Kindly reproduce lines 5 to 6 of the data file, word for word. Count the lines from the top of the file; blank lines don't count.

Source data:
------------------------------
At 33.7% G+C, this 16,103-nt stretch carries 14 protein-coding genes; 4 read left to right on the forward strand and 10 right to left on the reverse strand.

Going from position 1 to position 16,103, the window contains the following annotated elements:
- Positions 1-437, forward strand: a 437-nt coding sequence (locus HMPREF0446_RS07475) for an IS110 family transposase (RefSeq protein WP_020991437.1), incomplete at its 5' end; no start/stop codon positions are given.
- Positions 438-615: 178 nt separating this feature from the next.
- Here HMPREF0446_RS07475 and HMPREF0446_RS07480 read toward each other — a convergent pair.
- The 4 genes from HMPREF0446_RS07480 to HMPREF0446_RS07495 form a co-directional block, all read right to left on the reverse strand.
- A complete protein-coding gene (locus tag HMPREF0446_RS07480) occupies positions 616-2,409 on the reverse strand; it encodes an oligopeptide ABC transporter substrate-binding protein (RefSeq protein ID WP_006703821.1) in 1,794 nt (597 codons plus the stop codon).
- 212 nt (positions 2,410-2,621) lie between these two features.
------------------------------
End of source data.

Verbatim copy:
- Here HMPREF0446_RS07475 and HMPREF0446_RS07480 read toward each other — a convergent pair.
- The 4 genes from HMPREF0446_RS07480 to HMPREF0446_RS07495 form a co-directional block, all read right to left on the reverse strand.